Care Act 2014

Care Act Support for Prisoners

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Care and support in England is changing for the better and the Care Act is helping to make care and support more consistent across the country.

'Care and support' is the term which describes the help some adults need to live as well as possible with any illness or disability they may have. It can include help with things like washing, dressing, eating, getting out and about and keeping in touch with friends and family.

If you receive care and support, or you support someone as a carer, you could benefit from the changes.

Why does the Care Act mention prisoners?

For prisoners and others who live in approved premises such as bail hostels, social care services can support rehabilitation. This can make a big difference to a person’s health, their wellbeing and the likelihood of reoffending, making it much easier for them to rebuild their life after release. The new Care Act says that if a person meets particular criteria, the prison’s or approved premises’ local council must provide their care and support.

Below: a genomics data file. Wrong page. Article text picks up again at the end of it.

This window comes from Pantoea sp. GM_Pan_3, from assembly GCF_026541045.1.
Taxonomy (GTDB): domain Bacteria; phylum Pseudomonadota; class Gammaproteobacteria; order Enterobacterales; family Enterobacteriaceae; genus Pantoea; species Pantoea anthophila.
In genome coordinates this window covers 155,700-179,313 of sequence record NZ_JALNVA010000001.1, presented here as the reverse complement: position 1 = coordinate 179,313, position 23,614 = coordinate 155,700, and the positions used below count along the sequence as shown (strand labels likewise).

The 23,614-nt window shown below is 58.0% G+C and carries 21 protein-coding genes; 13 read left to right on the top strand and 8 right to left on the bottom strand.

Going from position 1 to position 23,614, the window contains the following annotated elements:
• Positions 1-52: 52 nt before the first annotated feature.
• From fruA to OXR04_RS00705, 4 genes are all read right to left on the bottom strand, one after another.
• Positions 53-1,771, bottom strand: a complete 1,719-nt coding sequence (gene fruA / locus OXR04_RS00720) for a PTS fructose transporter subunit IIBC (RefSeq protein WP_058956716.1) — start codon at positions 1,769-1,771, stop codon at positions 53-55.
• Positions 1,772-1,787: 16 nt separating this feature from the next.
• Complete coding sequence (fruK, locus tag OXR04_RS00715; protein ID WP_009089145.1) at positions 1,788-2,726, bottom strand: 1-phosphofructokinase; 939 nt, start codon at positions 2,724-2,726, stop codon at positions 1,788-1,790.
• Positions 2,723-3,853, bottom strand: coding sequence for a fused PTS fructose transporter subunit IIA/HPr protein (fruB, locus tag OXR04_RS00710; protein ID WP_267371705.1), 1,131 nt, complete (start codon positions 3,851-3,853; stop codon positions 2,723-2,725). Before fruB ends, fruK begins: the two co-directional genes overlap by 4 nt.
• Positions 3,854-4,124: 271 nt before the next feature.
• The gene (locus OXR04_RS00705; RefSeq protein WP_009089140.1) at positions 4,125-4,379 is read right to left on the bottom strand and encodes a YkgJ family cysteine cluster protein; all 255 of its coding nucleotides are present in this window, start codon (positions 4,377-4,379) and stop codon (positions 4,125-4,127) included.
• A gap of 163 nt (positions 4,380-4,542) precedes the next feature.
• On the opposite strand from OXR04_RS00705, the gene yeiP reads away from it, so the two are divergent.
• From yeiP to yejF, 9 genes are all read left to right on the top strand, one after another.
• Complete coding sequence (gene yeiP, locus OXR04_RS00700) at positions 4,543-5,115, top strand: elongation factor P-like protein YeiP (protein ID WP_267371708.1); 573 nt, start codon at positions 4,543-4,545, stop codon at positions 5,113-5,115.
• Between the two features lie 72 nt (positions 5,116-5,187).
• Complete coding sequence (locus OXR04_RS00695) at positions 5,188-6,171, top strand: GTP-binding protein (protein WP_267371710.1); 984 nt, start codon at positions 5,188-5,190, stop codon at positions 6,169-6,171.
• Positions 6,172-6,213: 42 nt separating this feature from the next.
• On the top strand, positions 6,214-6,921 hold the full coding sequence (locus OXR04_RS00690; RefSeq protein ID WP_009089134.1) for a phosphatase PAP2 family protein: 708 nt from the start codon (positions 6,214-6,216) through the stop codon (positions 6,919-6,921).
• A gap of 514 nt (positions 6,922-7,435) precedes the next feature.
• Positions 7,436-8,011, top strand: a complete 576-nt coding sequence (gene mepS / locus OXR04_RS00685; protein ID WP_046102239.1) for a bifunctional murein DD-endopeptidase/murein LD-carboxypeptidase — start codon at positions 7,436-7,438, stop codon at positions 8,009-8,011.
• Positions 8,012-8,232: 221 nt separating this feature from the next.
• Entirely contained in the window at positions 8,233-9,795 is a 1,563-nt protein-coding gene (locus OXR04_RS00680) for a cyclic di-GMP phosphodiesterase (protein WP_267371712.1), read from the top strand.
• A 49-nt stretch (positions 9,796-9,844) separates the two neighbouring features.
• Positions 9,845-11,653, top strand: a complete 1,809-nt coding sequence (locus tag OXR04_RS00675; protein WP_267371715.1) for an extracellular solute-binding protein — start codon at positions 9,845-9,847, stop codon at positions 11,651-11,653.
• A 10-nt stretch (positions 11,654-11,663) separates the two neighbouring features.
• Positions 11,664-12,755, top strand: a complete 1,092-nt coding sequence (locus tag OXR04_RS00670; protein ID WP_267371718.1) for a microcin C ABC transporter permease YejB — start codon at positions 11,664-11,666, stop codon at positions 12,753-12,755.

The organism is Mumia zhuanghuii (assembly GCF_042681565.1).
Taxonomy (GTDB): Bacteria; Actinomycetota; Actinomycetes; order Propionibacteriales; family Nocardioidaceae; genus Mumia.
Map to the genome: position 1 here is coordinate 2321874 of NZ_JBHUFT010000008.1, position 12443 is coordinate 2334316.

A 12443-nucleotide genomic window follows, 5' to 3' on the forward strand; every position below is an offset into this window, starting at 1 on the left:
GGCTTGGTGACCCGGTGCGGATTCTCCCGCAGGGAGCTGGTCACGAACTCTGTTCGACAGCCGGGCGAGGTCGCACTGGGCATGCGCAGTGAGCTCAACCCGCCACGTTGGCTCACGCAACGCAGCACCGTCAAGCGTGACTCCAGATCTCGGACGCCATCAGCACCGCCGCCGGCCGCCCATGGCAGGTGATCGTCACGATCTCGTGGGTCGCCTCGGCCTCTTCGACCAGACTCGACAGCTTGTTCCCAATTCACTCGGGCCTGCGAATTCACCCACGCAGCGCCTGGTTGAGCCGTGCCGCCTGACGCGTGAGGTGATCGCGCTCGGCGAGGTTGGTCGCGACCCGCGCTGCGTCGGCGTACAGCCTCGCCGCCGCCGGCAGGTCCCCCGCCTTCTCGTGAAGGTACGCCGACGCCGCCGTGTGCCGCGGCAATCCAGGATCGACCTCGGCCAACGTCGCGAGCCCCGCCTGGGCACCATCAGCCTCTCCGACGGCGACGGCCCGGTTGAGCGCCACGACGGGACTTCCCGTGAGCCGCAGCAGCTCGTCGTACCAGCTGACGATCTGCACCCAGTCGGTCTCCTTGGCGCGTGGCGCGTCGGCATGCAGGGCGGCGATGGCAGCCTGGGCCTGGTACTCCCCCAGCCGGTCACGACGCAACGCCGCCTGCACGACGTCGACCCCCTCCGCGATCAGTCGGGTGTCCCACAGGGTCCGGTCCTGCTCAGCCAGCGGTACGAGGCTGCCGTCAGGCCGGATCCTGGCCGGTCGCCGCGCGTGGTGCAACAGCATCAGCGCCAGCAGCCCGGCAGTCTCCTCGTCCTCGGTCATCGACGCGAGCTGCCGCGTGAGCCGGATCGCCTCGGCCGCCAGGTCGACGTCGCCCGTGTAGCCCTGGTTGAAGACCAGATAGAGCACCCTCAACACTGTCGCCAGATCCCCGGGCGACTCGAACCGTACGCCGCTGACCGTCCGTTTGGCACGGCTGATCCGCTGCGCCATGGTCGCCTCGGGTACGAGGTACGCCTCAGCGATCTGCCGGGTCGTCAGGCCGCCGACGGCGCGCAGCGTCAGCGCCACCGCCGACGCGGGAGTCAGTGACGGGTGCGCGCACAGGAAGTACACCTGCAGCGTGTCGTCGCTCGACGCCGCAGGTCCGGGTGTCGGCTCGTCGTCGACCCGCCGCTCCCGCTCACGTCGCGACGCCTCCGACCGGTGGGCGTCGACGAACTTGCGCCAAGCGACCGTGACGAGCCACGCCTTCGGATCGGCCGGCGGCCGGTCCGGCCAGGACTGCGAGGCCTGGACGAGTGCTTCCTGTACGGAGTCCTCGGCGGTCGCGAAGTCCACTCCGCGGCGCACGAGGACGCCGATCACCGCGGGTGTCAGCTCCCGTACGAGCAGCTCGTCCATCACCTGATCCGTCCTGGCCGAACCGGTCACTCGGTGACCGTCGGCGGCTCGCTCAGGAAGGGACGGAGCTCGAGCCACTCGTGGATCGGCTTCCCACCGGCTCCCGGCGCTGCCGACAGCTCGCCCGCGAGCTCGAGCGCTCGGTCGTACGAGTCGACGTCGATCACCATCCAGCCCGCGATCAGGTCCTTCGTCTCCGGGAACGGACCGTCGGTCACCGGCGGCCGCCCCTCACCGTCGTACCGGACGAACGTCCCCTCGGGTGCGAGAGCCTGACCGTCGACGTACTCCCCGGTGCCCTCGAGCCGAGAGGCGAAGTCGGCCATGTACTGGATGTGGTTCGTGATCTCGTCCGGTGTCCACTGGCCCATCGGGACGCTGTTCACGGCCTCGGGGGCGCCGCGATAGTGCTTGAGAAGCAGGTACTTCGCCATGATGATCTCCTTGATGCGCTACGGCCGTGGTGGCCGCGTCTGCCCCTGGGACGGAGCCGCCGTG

What does the Care Act say about care and support for prisoners?

Just like anyone else, prisoners and people in approved premises who can afford to must pay part or the full cost of their care. If a prisoner receiving care and support moves to another prison, the Care Act will make sure that their care and support continues. The council may also assess the new or continuing help a person will need when they are released into the community.

Is support for prisoners or people in approved premises different from the help given to those in the community?

If you would like any additional information, please speak to our Gateway to Care Team on 01422 393000 who will be happy to help.

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Last Updated: 04/05/2016